drives because unions have no guaranteed worksite access under
U.S. law, said John Logan, a professor at San Francisco State
University.
    Stuart Appelbaum, the RWDSU's president, said the union has
heard from employees who now would change their vote to join. He
said he believes door-knocking gives the union a new edge.
    "We have a greater opportunity to engage with people every
day than during the height of the pandemic," said Appelbaum.
Organizers did not conduct home visits last time because of
COVID-19 fears.
    He added that the RWDSU's effort is about more than Amazon (AMZN).
"It's about the future of work."
    A Teamsters spokeswoman said the union has attended strategy
meetings on Amazon (AMZN) with other unions coordinated by the biggest
U.S. labor federation, the AFL-CIO. Tim Schlittner of the
AFL-CIO said the federation is "bringing the resources of the
labor movement" to support Amazon (AMZN) workers.
    Roadblocks abound, not least that the RWDSU has to reach new
staff joining the company without knowing their names until an
official election is ordered. Appelbaum estimated that Amazon (AMZN)
was hiring 200 people a week in Bessemer.
    Amazon (AMZN) had no comment on turnover. The warehouse headcount
numbers more than 5,800.

    SCARE TACTIC
    On Oct. 10, just when Amazon (AMZN) raised hourly wages by 25 cents
for more veteran staff, the company re-started mandatory weekly
meetings in Bessemer to highlight different messages about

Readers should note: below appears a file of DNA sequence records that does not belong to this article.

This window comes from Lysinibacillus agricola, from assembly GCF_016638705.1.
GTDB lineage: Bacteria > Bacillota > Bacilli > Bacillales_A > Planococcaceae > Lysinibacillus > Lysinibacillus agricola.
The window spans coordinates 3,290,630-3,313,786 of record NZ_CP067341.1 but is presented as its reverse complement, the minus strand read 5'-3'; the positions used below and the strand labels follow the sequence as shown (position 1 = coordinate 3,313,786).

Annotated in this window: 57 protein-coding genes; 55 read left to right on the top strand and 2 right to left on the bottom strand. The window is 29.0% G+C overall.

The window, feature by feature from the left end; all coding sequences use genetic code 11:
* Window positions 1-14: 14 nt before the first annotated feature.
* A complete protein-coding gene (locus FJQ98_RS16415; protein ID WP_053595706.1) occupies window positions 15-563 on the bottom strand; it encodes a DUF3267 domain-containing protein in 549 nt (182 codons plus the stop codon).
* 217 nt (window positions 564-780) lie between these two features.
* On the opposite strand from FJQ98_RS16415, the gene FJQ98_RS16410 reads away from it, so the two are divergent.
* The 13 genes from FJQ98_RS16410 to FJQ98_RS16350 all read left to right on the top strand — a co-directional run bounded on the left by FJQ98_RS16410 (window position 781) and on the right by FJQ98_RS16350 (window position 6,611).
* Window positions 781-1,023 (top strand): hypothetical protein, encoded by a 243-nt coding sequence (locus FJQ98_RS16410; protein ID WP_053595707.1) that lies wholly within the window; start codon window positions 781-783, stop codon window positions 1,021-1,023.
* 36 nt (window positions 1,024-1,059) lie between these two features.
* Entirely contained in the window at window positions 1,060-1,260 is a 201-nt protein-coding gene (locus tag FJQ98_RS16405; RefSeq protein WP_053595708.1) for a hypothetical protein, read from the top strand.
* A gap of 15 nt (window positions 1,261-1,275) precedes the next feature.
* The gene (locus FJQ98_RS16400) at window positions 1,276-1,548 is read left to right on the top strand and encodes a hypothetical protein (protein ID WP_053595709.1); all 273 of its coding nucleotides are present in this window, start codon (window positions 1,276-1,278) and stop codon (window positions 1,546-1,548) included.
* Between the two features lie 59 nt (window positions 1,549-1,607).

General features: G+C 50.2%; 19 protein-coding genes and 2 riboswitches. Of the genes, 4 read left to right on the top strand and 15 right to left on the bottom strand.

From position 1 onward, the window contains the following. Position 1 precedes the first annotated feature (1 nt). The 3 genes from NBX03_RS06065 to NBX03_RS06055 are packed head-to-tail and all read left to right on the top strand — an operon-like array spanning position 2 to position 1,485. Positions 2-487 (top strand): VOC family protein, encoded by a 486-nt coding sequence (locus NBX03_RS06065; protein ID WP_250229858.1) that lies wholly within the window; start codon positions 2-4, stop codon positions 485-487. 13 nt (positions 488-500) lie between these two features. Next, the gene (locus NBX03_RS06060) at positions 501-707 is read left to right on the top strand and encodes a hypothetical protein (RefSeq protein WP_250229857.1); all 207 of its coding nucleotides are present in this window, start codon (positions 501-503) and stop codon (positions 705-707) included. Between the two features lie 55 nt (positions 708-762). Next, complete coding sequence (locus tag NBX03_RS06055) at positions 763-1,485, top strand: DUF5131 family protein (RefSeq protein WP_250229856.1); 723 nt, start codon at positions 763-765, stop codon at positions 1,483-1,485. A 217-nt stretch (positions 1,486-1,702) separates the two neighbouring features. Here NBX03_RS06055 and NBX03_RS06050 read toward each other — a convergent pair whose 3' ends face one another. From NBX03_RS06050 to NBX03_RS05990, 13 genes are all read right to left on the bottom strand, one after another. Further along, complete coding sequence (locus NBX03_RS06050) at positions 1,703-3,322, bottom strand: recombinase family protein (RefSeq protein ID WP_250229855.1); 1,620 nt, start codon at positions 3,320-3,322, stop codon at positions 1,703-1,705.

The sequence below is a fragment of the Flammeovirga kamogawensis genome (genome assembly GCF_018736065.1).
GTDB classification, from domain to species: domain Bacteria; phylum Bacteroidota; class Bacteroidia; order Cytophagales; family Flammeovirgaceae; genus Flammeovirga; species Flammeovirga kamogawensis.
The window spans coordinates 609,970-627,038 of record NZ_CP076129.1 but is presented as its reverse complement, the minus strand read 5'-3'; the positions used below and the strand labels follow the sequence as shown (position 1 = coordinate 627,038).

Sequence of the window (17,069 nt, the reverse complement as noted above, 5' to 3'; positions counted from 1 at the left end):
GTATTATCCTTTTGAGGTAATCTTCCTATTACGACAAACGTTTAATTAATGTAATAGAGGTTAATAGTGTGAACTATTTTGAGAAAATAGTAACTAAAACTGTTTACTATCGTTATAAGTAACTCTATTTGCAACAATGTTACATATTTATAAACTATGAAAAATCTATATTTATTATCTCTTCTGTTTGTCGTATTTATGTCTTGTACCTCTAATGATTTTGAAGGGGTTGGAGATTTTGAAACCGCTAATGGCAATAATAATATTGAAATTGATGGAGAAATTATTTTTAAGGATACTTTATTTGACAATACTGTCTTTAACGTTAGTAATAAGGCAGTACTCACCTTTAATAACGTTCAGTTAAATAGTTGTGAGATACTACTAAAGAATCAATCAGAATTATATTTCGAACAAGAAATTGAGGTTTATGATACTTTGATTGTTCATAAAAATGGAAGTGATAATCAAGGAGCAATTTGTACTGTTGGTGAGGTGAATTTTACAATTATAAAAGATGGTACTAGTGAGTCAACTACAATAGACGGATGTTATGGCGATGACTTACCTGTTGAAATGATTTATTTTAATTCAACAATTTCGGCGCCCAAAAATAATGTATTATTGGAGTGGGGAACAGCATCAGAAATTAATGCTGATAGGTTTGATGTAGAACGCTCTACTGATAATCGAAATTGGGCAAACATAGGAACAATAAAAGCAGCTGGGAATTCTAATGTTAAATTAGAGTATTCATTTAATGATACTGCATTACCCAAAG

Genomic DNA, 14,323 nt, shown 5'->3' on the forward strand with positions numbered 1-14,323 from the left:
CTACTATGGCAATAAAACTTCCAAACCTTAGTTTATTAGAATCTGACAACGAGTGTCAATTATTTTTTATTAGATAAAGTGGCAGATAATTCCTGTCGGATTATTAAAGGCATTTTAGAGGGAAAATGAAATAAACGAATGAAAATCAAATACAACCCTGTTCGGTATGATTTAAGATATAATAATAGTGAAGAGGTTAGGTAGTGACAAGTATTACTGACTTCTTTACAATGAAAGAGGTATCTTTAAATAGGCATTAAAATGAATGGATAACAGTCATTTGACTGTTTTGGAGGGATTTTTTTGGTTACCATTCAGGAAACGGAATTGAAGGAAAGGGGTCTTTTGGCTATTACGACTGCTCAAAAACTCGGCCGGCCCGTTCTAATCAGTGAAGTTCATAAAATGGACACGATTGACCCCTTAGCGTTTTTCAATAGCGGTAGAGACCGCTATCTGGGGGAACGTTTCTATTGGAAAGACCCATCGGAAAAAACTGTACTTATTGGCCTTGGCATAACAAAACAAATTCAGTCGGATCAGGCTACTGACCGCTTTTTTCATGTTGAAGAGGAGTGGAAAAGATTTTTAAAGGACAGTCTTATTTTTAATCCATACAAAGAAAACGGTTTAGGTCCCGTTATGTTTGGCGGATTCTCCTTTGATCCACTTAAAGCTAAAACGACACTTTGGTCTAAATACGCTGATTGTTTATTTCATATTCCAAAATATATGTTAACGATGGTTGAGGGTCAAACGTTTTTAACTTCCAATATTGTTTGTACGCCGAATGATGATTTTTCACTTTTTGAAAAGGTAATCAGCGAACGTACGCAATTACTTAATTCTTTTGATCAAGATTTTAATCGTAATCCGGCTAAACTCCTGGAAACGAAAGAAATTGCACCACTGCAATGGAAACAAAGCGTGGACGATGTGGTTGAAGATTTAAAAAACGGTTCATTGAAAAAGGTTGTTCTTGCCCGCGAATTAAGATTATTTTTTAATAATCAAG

unions. Amazon (AMZN) said the pay increase was unrelated to the
meetings.
    For Darryl Richardson, an outspoken union supporter at the
facility, strikes were a bigger focus of Amazon's (AMZN) new campaign.
    "They're trying to scare you more now," Richardson said.
"You don't get paid going on a strike."
    According to Richardson, Amazon (AMZN) falsely said a union would
force workers to walk off the job and fine them if they crossed
a picket line. The 52-year-old said Amazon (AMZN) has treated him
differently as well: he was denied transfer requests, and an
official walking through the warehouse to ask workers how they
felt about unions had little to say after scanning Richardson's
badge ... "'You're Darryl,' she said. 'Your mind is made up.'"
    Amazon (AMZN) had no comment on Richardson's remarks.
    Though the company told employees they can turn away
organizers showing up at their doorsteps, Richardson said he and
peers have kept knocking, while Amazon (AMZN) is making its case on
home turf.
    In one table-top sign Amazon (AMZN) put up at the warehouse, the
company exhorted workers to "FOLLOW THE MONEY," claiming the
RWDSU gave Appelbaum a "$30,000 raise paid for by union dues"
and last year spent nearly $100,000 on cars for its officials.
    Asked for comment, Appelbaum said he has no union car and
that transportation is for field representatives whose jobs
require travel to workplaces.
    Amazon (AMZN) is "misrepresenting the information," he said.

 (Reporting By Jeffrey Dastin and Julia Love in San Francisco;
Editing by Anna Driver and Bernard Orr)